*101In Johnson v. Lee, 187 N.C. 753, 122 S.E. 839, there was a deed to lands to A. W. Lee, an unmarried grantee for life, with remainder to his children, not then in esse. The Court said: “The life estate of A. W. Lee, appellant, is sufficient to uphold the estate in his children, though not in esse at the time, by way of contingent remainder till they were born, and thereafter as owners of a vested remainder.”
In Shepherd’s Touchstone, pp. 229-234-235, after treating of the necessity of a grantor, grantee and a thing granted in order to a valid grant, the author, as to the grantee, among other things, says: There shall “be a person in being at the time of the grant made, (if he be to take immediately) . . . But if he be to take by way of remainder, it is not necessary that he should be in being, so as there be a preceding estate of freehold to support a contingent remainder,” etc. This statement of the learned author was recognized in this State in Dupree v. Dupree, 45 N.C. 164, in Newsom v. Thompson, 24 N.C. 277, and was directly approved and applied in Powell v. Powell, 168 N.C. 561, 84 S.E. 860, and Johnson v. Lee, supra.
The plaintiffs contend that the rule in Shelley’s case applies, because “ ‘children’ as used in the deed should be construed heirs generally or heirs of the body.” In our opinion, the rule in Shelley’s case does not apply, for we think the intent of the grantor is plainly manifest that he did not use the word “children” in the sense of heirs. Williams v. Williams, 175 N.C. 160, 95 S.E. 157; Hutton v. Horton, 178 N.C. 548, 101 S.E. 279.
In Moore v. Baker, 224 N.C. 133, 29 S.E. 2d 452, the Court said: “The use of the word ‘children’ following the life estate does not create a fee simple estate or a fee tail estate which would be converted by the statute into a fee simple estate. ‘When the devise is to one for life and after his death to his children or issue, the rule (in Shelley’s case). has no application, unless it manifestly appears that such words are used in the sense of heirs generally.’ 25 A. & E., 651, and cases there cited; Brown, J., in Faison v. Odom, 144 N.C. 107, 56 S.E. 793.”
The plaintiffs contend that the rule against perpetuities is applicable. The contention is not sound. The manifest intent of the grantor is that Bennett D. Nehne ivas to take a life estate, and upon his death, his children, Mary and Nona, shall take a life estate and should hold their lands in severalty during their lives, and upon their respective deaths their respective shares should go to their respective children, if each of them had children. The grant of the future interest in the land “to the children of the said Mary and Nona Nelme respectively at their deaths,” means that the future interests of Mary Nelme’s children must vest during her life, and the future interests of Nona Nelme’s children, if any, must vest during her life. Therefore, the rule against perpe*102tuities does not apply. McQueen v. Trust Co., 234 N.C. 737, 68 S.E. 2d 831.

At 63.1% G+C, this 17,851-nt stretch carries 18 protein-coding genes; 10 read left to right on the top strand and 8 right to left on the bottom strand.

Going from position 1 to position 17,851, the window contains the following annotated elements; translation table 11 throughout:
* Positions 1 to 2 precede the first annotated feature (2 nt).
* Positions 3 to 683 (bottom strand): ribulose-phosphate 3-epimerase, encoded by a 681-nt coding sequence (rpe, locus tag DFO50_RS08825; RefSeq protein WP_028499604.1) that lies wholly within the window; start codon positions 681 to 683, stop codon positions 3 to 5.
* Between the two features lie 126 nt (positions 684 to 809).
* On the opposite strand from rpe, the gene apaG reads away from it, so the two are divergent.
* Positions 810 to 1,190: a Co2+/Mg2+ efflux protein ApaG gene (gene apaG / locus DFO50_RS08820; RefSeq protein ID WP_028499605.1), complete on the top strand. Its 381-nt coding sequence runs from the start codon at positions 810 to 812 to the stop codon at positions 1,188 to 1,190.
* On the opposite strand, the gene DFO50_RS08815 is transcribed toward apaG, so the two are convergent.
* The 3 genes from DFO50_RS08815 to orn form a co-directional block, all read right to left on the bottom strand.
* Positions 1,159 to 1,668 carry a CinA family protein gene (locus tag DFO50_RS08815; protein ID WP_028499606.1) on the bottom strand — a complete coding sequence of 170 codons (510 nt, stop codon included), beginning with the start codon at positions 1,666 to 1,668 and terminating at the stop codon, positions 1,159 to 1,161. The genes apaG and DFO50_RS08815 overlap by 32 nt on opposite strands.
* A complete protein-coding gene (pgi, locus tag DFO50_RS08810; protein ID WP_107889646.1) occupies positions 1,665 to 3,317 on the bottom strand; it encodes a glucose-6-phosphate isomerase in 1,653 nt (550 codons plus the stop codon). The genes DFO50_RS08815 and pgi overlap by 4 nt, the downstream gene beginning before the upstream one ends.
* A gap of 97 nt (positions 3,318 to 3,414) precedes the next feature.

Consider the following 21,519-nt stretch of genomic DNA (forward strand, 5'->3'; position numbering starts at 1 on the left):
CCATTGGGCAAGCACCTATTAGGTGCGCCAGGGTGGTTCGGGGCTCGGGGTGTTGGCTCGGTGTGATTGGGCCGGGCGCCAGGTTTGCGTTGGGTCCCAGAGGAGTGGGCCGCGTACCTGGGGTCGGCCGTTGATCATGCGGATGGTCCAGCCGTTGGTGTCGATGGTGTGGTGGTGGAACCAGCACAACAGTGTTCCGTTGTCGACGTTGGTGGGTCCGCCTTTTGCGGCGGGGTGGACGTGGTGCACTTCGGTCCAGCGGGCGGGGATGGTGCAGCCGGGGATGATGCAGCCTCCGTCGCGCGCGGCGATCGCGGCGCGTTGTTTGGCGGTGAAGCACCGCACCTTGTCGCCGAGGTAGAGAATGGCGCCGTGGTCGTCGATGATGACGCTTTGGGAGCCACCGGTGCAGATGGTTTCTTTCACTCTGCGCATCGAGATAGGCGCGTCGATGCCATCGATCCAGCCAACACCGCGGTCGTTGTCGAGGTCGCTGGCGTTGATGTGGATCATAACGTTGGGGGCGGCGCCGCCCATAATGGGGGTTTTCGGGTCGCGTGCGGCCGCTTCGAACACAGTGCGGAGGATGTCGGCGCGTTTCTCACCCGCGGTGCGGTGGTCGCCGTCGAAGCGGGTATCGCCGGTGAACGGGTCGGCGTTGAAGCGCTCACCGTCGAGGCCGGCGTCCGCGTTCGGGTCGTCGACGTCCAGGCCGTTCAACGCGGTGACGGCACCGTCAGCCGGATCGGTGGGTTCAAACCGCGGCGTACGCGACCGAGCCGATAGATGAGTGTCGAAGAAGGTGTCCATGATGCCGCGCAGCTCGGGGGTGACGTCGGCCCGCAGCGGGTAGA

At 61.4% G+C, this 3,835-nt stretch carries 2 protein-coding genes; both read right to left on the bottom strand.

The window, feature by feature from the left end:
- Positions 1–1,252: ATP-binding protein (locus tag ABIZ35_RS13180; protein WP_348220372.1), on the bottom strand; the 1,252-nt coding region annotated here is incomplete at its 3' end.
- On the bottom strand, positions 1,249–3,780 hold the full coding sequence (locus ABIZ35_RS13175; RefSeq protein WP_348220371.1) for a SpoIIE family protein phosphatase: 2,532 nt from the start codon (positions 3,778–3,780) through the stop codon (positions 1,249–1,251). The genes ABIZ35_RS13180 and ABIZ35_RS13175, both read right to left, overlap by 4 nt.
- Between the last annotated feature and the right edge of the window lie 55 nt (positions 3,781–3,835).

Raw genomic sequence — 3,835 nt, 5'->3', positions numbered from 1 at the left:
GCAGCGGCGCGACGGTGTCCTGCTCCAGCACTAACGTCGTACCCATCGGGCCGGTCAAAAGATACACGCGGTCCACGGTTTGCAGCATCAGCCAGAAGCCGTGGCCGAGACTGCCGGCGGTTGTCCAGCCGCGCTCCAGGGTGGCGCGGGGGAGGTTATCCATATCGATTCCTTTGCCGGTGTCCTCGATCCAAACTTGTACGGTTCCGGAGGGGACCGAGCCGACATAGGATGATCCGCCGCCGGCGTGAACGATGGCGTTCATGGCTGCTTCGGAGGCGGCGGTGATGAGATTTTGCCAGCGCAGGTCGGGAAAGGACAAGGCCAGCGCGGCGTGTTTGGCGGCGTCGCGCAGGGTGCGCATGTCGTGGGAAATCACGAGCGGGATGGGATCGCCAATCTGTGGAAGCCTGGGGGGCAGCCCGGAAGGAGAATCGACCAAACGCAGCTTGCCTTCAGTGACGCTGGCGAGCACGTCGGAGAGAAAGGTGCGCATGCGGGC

At the present time Nona Nelme Clarke has no children. In contemplation of law, the possibility of issue is commensurate with life. McPherson v. Bank, 240 N.C. 1, 81 S.E. 2d 386; Prince v. Barnes, supra; Shuford v. Brady, 169 N.C. 224, 85 S.E. 303.
A part of the will of William A. Smith is incorporated in the agreed facts. It has no bearing on the question before us, and is scarcely referred to in the briefs of counsel.
Mary Nelme Griffin and Nona Nelme Clarke have only life estates in the 1,325-acre tract of land, and cannot convey to L. C. Springer a fee simple title to the 11.87 acres of land they have contracted to convey to him. The four children of Mary Nelme Griffin have a vested remainder in their mother’s undivided interest in the 1,325-acre tract of land, subject to open up to let in any afterborn child or children of their mother. Mason v. White, 53 N.C. 421; Chambers v. Payne, 59 N.C. 276; Powell v. Powell, supra; Waller v. Brown, supra; Beam v. Gilkey, 225 N.C. 520, 35 S.E. 2d 641; 33 Am. Jur., Life Estates, Remainders, Etc., sec. 134. The remainder to the children of Nona Nelme Clarke is contingent, but will eo instanti become vested upon her giving birth to a child. Power Co. v. Haywood, supra; Bond v. Bond, supra; 33 Am. Jur., Life Estates, Remainders, Etc., sec. 134.
The judgment below is